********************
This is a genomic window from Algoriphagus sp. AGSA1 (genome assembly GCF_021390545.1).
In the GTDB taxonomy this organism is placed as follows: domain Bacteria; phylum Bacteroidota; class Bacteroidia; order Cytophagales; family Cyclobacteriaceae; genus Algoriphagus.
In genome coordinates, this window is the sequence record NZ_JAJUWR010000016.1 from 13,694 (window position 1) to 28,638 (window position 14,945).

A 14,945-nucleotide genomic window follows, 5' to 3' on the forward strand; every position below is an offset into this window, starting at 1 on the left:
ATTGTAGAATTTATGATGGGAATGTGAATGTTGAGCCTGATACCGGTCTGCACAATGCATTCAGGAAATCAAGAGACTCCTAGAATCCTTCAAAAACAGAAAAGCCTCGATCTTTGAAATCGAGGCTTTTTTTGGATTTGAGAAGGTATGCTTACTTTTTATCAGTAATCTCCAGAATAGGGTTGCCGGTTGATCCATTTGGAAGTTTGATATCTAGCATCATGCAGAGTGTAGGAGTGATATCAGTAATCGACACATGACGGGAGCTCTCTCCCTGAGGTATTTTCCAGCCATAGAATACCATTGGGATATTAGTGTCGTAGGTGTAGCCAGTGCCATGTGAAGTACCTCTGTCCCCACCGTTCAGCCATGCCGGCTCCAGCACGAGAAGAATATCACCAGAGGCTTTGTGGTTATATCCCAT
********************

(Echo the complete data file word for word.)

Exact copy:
This is a genomic window from Algoriphagus sp. AGSA1 (genome assembly GCF_021390545.1).
In the GTDB taxonomy this organism is placed as follows: domain Bacteria; phylum Bacteroidota; class Bacteroidia; order Cytophagales; family Cyclobacteriaceae; genus Algoriphagus.
In genome coordinates, this window is the sequence record NZ_JAJUWR010000016.1 from 13,694 (window position 1) to 28,638 (window position 14,945).

A 14,945-nucleotide genomic window follows, 5' to 3' on the forward strand; every position below is an offset into this window, starting at 1 on the left:
ATTGTAGAATTTATGATGGGAATGTGAATGTTGAGCCTGATACCGGTCTGCACAATGCATTCAGGAAATCAAGAGACTCCTAGAATCCTTCAAAAACAGAAAAGCCTCGATCTTTGAAATCGAGGCTTTTTTTGGATTTGAGAAGGTATGCTTACTTTTTATCAGTAATCTCCAGAATAGGGTTGCCGGTTGATCCATTTGGAAGTTTGATATCTAGCATCATGCAGAGTGTAGGAGTGATATCAGTAATCGACACATGACGGGAGCTCTCTCCCTGAGGTATTTTCCAGCCATAGAATACCATTGGGATATTAGTGTCGTAGGTGTAGCCAGTGCCATGTGAAGTACCTCTGTCCCCACCGTTCAGCCATGCCGGCTCCAGCACGAGAAGAATATCACCAGAGGCTTTGTGGTTATATCCCAT